Hospital bed
Improperly configured antivirus software caused critical medical equipment to crash Christopher Furlong/Getty Images

A patient undergoing heart surgery in a US-based hospital was left at risk after an improperly configured piece of antivirus software caused critical medical equipment to crash right in the middle of a procedure.

In documents released by the US Food and Drug Administration (FDA), the medical equipment in question – called a Merge Hemo – went offline for more than five minutes, leaving hospital staff looking at a blank computer screen.

The Merge Hemo computer set-up involved a patient data module being connected to a PC that monitors and logs the data in real time. However, as reported by Softpedia, an FDA investigation discovered that anti-malware protection was configured to scan for viruses every hour – against the recommendation of the manufacturer.

The report states: "In the middle of a heart catheterisation procedure, the hemo monitor PC lost communication with the hemo client and the hemo monitor went black. Information obtained from the customer indicated that there was a delay of about five minutes while the patient was sedated so that the application could be rebooted.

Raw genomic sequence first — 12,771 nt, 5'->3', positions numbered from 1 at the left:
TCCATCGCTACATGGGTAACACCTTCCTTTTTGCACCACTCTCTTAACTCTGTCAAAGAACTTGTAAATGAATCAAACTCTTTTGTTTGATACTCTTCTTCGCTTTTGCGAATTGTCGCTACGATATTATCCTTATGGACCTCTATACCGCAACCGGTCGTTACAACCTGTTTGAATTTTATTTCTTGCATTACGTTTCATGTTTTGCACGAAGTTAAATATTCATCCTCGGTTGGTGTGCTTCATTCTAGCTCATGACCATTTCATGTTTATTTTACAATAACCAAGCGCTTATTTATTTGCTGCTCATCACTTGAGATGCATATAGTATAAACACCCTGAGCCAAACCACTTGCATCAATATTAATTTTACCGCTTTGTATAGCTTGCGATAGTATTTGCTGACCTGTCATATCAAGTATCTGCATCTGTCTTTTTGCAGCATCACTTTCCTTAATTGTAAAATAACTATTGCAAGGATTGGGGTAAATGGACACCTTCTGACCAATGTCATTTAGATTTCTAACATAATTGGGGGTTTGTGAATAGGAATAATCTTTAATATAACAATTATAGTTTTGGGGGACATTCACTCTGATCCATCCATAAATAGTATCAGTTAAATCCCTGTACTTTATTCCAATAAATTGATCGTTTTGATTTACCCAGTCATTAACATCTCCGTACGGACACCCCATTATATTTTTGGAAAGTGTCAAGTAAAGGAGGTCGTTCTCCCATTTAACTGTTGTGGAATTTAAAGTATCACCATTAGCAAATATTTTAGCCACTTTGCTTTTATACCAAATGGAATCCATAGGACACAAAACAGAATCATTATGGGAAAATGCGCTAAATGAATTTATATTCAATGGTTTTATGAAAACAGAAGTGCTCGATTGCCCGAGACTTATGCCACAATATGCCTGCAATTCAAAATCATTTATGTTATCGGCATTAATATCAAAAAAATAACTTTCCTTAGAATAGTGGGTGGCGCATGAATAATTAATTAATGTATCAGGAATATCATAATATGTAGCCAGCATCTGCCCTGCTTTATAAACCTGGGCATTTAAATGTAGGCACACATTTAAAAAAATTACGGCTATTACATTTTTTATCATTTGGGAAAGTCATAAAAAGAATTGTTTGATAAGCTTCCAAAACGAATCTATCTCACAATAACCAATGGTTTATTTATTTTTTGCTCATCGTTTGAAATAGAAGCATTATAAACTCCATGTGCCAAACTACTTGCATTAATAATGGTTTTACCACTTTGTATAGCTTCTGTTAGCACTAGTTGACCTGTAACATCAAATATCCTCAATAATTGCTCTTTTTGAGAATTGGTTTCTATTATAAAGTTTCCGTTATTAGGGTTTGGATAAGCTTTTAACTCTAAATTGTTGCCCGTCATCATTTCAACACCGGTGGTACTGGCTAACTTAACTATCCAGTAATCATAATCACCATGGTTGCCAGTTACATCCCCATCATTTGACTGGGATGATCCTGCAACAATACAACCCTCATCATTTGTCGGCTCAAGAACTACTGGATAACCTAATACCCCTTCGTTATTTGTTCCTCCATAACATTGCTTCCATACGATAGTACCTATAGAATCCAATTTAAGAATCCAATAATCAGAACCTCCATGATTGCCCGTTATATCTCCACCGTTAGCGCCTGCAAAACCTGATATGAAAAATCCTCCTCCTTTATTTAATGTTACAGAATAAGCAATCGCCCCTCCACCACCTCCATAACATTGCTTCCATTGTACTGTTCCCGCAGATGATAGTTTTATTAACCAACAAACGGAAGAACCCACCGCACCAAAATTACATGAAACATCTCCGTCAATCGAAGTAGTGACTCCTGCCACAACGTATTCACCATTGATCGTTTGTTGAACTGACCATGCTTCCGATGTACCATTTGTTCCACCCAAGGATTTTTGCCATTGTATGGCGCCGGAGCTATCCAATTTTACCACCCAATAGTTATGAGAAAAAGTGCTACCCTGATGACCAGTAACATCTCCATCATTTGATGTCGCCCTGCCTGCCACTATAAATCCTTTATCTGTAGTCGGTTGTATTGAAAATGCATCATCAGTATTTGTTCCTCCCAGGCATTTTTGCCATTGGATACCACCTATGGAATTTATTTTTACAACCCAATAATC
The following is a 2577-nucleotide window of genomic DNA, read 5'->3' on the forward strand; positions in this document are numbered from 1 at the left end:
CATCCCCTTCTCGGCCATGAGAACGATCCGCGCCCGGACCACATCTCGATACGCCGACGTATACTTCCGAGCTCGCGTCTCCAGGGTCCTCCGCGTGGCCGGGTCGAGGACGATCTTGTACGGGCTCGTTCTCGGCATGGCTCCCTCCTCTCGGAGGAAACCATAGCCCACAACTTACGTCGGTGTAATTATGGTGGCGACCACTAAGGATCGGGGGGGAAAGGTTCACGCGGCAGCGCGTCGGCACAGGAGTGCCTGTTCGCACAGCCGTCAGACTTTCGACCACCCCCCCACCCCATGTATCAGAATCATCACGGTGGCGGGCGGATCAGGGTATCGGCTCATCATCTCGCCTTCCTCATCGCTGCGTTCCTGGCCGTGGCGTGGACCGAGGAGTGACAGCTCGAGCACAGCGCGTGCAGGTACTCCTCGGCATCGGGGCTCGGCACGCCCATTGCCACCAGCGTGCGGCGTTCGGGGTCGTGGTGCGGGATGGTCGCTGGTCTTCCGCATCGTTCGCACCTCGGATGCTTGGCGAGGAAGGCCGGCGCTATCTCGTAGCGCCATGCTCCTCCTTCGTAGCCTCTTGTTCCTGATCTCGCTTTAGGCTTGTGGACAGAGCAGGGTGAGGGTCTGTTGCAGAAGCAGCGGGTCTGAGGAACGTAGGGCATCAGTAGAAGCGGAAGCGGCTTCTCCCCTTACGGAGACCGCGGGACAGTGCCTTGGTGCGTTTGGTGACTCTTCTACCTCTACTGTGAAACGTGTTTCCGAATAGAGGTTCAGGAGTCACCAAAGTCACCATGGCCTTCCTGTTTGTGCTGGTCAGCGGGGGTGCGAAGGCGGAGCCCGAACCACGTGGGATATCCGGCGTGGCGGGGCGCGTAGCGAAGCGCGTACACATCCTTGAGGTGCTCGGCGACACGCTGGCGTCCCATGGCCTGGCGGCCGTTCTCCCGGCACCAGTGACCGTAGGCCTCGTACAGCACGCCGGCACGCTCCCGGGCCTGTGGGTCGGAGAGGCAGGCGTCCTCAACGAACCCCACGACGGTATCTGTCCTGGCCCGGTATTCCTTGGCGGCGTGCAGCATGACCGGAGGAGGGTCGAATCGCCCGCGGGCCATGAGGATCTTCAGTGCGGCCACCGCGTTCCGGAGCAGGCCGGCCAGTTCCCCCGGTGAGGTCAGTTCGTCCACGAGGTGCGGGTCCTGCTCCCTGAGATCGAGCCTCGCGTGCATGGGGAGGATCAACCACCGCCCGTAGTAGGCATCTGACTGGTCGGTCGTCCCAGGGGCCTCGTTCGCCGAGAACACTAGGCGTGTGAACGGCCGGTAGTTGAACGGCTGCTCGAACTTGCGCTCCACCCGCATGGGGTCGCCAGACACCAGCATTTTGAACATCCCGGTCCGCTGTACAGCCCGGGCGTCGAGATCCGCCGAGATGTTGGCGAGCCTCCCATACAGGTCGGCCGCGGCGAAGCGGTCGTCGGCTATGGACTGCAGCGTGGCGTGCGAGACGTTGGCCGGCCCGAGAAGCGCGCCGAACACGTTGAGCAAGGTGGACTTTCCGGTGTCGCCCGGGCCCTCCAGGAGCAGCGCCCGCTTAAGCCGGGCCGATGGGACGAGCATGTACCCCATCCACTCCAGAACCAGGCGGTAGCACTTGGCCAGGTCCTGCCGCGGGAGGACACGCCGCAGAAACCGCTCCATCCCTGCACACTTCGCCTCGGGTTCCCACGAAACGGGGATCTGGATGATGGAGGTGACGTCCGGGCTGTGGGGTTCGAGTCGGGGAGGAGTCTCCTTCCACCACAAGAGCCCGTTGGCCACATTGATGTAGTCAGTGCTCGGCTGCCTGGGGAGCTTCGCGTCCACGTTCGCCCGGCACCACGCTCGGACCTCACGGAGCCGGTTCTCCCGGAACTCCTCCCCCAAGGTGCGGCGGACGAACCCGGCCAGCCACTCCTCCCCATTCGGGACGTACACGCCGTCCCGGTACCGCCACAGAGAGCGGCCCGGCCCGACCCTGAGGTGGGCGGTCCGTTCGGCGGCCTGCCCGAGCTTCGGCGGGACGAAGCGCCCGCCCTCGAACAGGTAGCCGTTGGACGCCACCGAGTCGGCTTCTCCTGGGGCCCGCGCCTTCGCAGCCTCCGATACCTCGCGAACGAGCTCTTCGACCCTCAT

"It was found that anti-malware software was performing hourly scans. With Merge Hemo not presenting physiological data during treatment, there is a potential for a delay in care that results in harm to the patient."

Luckily, it was reported the procedure was completed successfully once the system was able to be rebooted. The report does not reveal the name of the hospital involved, though it notes the incident tool place on 8 February this year.

According to the investigation into the incident, the cause was not deemed to be a technical error or a fault with the medical device. Instead, the malfunction was likely based on a misconfiguration by hospital staff, it found.

'Adverse effects'

"Based upon the available information, the cause for the reported event was due to the customer not following instructions concerning the installation of anti-virus software; therefore, there is no indication that the reported event was related to product malfunction or defect," the FDA report concluded.

"The anti-virus software needs to be configured to scan only the potentially vulnerable files on the system, while skipping the medical images and patient data files. Our experience has shown that improper configuration of anti-virus software can have adverse effects including downtime and clinically unusable performance."

Recently, hospitals in the US have faced a barrage of cybersecurity threats – mainly surrounding the threat of ransomware, which hackers are now using to infect crucial healthcare computer networks. In one landmark case, cybercriminals were able to extort $17,000 (£12,000) from one affected hospital.